Colour Clipping

Messages
1,074
Name
Peter
Edit My Images
Yes
#1
I have just been looking at a video on YouTube where they were talking about colour clipping. What on earth would they be talking about.
 
Messages
1,373
Name
Chris
Edit My Images
Yes
#2
Probably overexposure of one colour channel. This can happen even when the auto exposure thinks the exposure was correct and unclipped if there was one colour which was unnaturally bright. This can happen quite often with fluorescent red, for example, used by women and flowers to attract notice. Fluorescent colours convert some of the UV falling on them to the fluorescent colour, making the colour brighter than the natural illumination of the scene could make it.
 
Messages
2,130
Name
Graham
Edit My Images
Yes
#3
Probably overexposure of one colour channel. This can happen even when the auto exposure thinks the exposure was correct and unclipped if there was one colour which was unnaturally bright. This can happen quite often with fluorescent red, for example, used by women and flowers to attract notice. Fluorescent colours convert some of the UV falling on them to the fluorescent colour, making the colour brighter than the natural illumination of the scene could make it.
Well put sir.
I always had problems with red stage lighting in the film days...I thought my problems were over when I went digital...sadly not.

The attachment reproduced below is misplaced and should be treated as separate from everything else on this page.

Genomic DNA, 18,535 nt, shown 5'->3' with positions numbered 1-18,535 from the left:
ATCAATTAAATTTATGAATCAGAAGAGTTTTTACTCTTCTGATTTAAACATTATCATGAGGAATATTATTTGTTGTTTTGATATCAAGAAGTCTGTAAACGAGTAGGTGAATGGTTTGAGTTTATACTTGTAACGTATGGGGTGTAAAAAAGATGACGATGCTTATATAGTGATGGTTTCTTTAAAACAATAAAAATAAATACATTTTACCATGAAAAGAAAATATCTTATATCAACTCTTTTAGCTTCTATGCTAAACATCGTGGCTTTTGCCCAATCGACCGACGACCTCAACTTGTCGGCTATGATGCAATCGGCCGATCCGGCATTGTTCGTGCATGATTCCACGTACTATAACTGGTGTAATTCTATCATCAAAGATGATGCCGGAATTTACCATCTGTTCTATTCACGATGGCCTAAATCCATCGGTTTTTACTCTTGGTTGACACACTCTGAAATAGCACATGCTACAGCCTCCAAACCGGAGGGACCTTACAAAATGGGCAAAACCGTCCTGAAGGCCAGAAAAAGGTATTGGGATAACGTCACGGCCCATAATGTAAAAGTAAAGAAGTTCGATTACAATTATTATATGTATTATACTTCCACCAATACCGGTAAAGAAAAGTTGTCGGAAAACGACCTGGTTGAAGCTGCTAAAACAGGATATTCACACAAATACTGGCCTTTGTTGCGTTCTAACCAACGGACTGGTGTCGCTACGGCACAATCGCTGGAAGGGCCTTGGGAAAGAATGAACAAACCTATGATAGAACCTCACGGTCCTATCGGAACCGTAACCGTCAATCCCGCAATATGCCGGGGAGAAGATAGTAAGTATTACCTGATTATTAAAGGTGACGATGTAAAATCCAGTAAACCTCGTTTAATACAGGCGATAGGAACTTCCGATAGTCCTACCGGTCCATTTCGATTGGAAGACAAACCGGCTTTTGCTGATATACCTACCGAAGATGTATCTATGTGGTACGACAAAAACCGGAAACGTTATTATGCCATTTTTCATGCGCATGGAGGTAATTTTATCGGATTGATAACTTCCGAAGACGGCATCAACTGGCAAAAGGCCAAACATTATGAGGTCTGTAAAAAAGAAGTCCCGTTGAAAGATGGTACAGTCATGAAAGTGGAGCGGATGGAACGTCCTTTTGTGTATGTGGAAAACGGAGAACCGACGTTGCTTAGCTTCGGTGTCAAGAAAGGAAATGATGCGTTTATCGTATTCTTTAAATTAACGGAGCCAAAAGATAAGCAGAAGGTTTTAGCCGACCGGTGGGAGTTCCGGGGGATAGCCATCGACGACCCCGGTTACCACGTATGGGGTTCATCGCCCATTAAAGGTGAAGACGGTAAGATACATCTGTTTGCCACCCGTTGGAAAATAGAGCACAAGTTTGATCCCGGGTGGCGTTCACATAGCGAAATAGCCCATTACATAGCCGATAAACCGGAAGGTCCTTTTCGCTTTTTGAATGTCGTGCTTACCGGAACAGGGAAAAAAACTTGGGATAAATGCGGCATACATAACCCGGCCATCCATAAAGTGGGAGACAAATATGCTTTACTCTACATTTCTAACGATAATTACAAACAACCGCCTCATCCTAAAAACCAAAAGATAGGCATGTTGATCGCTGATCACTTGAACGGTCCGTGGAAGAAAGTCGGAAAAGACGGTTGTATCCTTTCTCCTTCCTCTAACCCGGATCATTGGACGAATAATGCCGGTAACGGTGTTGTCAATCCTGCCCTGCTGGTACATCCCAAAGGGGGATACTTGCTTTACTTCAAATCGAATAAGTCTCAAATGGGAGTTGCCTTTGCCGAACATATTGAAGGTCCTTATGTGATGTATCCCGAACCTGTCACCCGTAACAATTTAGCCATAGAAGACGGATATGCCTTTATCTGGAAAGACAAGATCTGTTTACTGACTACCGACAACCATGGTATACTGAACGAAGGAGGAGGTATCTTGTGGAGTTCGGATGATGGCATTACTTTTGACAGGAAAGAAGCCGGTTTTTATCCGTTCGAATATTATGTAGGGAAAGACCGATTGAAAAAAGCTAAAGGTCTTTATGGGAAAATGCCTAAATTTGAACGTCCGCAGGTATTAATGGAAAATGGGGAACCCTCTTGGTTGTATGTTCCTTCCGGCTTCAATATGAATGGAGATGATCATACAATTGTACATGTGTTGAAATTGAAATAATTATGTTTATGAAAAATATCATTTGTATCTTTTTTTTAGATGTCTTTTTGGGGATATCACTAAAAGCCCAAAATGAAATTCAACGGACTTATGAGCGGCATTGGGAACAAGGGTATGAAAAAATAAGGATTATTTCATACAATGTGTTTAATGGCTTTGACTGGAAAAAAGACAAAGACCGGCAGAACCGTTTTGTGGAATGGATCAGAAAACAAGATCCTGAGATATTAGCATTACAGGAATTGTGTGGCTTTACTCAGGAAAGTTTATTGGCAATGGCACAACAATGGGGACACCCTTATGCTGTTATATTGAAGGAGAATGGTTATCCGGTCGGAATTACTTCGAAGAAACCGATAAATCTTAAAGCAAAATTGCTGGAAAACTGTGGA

Messages
1,530
Edit My Images
No
#6
When a colour channel goes out of range.

Could be over exposure.

Could be a change in colour space

Either way - it leads to Hue shifts.
 
Messages
442
Name
Steve
Edit My Images
No
#7
Probably overexposure of one colour channel. This can happen even when the auto exposure thinks the exposure was correct and unclipped if there was one colour which was unnaturally bright. This can happen quite often with fluorescent red, for example, used by women and flowers to attract notice. Fluorescent colours convert some of the UV falling on them to the fluorescent colour, making the colour brighter than the natural illumination of the scene could make it.
I have had this problem occasionally in the past, usually with reds in fungi.

It is possible that these reds are flouresent colours as I know that fluorescence does occur with some fungi. Red would be the most likely fluorescence in a dim forest as the light is generally low in short wavelengths.

The other possibility is that very pure reds are much more likely than pure greens or blues. Blue is rare in anything approaching a pure form, with the sky being the bluest thing we normally see. Green is even rarer in its spectral colour. Almost all green is from chlorophyll which absorbs some of the red and blue, but not all. Most of the remainder is really yellow plus blue and not spectral green (like parrots). Only red in nature is commonly a pure spectral colour (of red, green, blue) and perhaps this is why it confuses cameras.

There are some colours that have always eluded artists and photographers because of the medium with which we see those colours. These are structural colours, found in some butterfly wings or a peacocks tail. They are not pigments, which are the mediums of paints, printers and video screens. A structural colour can reflect a single (or multiple) wavelengths collected from many directions, into a single direction. Thus it is brighter than bright (or whiter than white as the detergent adds used to say when they started to use artificial whiteners) and can never be accurately portrayed by a pigment colour.